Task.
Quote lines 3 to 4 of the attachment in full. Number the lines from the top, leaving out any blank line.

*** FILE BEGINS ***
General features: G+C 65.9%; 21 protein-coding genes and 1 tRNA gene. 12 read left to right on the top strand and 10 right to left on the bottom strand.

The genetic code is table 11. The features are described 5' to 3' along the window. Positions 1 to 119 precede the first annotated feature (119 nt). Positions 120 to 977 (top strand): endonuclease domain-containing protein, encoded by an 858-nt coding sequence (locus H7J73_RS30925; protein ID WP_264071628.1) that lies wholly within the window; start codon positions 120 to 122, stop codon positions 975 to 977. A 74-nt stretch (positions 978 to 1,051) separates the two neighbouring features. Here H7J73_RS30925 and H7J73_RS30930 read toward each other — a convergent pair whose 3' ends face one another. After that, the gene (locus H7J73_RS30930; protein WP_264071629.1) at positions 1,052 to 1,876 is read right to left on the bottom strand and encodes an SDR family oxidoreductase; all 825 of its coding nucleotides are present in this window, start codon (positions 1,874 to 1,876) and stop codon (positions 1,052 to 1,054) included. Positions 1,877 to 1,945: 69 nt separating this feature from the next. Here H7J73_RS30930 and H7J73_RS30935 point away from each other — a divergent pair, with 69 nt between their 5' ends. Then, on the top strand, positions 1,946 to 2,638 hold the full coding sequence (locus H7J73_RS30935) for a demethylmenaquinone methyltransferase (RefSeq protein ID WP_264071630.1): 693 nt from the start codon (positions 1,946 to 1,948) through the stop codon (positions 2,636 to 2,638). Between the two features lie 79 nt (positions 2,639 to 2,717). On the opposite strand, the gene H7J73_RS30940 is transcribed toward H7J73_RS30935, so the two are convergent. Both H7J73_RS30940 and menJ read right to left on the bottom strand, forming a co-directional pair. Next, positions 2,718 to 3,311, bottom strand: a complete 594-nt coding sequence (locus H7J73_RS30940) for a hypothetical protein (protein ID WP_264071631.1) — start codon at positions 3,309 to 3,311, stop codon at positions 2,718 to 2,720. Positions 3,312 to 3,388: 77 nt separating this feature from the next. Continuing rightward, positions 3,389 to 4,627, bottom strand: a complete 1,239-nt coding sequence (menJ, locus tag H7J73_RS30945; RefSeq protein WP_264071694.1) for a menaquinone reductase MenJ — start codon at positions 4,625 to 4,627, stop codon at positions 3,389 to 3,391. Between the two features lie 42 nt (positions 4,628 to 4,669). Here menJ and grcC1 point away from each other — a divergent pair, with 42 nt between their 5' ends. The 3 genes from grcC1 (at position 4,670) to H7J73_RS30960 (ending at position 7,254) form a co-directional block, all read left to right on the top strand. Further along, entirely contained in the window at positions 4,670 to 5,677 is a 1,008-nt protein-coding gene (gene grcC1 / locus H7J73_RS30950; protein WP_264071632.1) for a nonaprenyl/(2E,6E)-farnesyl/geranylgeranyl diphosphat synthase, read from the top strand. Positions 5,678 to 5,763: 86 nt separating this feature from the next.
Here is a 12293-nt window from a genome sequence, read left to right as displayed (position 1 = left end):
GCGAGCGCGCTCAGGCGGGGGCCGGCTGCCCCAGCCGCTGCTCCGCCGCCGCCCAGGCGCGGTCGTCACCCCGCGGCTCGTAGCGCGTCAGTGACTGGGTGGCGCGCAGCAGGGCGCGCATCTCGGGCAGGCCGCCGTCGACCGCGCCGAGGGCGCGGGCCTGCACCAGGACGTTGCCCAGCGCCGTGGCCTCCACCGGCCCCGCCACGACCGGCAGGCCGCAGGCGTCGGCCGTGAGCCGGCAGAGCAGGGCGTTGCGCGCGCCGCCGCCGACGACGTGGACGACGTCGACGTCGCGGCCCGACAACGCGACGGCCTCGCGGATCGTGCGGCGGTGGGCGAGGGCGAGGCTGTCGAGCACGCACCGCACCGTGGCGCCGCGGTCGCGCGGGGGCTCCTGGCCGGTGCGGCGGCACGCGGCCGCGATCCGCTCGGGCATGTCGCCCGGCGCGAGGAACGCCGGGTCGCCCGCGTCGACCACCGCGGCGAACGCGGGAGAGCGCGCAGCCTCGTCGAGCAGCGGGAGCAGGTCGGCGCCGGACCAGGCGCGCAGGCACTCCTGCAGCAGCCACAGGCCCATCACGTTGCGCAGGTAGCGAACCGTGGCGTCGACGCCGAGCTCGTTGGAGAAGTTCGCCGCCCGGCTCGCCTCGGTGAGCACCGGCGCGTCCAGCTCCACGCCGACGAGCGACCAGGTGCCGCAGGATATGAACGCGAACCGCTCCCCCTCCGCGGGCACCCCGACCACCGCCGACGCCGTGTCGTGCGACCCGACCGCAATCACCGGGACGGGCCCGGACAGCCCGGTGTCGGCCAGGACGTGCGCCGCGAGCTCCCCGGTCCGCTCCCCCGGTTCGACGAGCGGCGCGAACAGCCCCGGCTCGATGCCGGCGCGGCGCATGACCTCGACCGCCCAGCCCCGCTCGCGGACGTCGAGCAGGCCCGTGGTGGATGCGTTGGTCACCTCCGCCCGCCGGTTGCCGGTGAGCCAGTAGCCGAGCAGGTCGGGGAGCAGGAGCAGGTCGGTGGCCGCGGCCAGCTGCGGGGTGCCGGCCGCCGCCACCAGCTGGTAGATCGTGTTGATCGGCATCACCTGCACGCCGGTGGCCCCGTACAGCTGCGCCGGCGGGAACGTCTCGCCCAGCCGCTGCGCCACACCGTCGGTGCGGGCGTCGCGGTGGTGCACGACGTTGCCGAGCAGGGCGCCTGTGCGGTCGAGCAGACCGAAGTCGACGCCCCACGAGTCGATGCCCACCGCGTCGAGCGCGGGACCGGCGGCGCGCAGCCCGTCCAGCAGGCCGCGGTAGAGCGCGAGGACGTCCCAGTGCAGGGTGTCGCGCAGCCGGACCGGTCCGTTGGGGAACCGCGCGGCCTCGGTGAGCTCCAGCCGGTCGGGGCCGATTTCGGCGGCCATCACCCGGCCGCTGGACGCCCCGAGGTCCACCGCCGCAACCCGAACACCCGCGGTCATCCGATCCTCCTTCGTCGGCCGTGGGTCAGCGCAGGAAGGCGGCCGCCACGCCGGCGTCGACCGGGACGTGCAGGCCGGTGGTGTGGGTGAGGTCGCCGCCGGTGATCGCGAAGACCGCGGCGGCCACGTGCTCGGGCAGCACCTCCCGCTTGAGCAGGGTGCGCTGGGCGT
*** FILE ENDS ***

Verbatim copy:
Here is a 12293-nt window from a genome sequence, read left to right as displayed (position 1 = left end):
GCGAGCGCGCTCAGGCGGGGGCCGGCTGCCCCAGCCGCTGCTCCGCCGCCGCCCAGGCGCGGTCGTCACCCCGCGGCTCGTAGCGCGTCAGTGACTGGGTGGCGCGCAGCAGGGCGCGCATCTCGGGCAGGCCGCCGTCGACCGCGCCGAGGGCGCGGGCCTGCACCAGGACGTTGCCCAGCGCCGTGGCCTCCACCGGCCCCGCCACGACCGGCAGGCCGCAGGCGTCGGCCGTGAGCCGGCAGAGCAGGGCGTTGCGCGCGCCGCCGCCGACGACGTGGACGACGTCGACGTCGCGGCCCGACAACGCGACGGCCTCGCGGATCGTGCGGCGGTGGGCGAGGGCGAGGCTGTCGAGCACGCACCGCACCGTGGCGCCGCGGTCGCGCGGGGGCTCCTGGCCGGTGCGGCGGCACGCGGCCGCGATCCGCTCGGGCATGTCGCCCGGCGCGAGGAACGCCGGGTCGCCCGCGTCGACCACCGCGGCGAACGCGGGAGAGCGCGCAGCCTCGTCGAGCAGCGGGAGCAGGTCGGCGCCGGACCAGGCGCGCAGGCACTCCTGCAGCAGCCACAGGCCCATCACGTTGCGCAGGTAGCGAACCGTGGCGTCGACGCCGAGCTCGTTGGAGAAGTTCGCCGCCCGGCTCGCCTCGGTGAGCACCGGCGCGTCCAGCTCCACGCCGACGAGCGACCAGGTGCCGCAGGATATGAACGCGAACCGCTCCCCCTCCGCGGGCACCCCGACCACCGCCGACGCCGTGTCGTGCGACCCGACCGCAATCACCGGGACGGGCCCGGACAGCCCGGTGTCGGCCAGGACGTGCGCCGCGAGCTCCCCGGTCCGCTCCCCCGGTTCGACGAGCGGCGCGAACAGCCCCGGCTCGATGCCGGCGCGGCGCATGACCTCGACCGCCCAGCCCCGCTCGCGGACGTCGAGCAGGCCCGTGGTGGATGCGTTGGTCACCTCCGCCCGCCGGTTGCCGGTGAGCCAGTAGCCGAGCAGGTCGGGGAGCAGGAGCAGGTCGGTGGCCGCGGCCAGCTGCGGGGTGCCGGCCGCCGCCACCAGCTGGTAGATCGTGTTGATCGGCATCACCTGCACGCCGGTGGCCCCGTACAGCTGCGCCGGCGGGAACGTCTCGCCCAGCCGCTGCGCCACACCGTCGGTGCGGGCGTCGCGGTGGTGCACGACGTTGCCGAGCAGGGCGCCTGTGCGGTCGAGCAGACCGAAGTCGACGCCCCACGAGTCGATGCCCACCGCGTCGAGCGCGGGACCGGCGGCGCGCAGCCCGTCCAGCAGGCCGCGGTAGAGCGCGAGGACGTCCCAGTGCAGGGTGTCGCGCAGCCGGACCGGTCCGTTGGGGAACCGCGCGGCCTCGGTGAGCTCCAGCCGGTCGGGGCCGATTTCGGCGGCCATCACCCGGCCGCTGGACGCCCCGAGGTCCACCGCCGCAACCCGAACACCCGCGGTCATCCGATCCTCCTTCGTCGGCCGTGGGTCAGCGCAGGAAGGCGGCCGCCACGCCGGCGTCGACCGGGACGTGCAGGCCGGTGGTGTGGGTGAGGTCGCCGCCGGTGATCGCGAAGACCGCGGCGGCCACGTGCTCGGGCAGCACCTCCCGCTTGAGCAGGGTGCGCTGGGCGT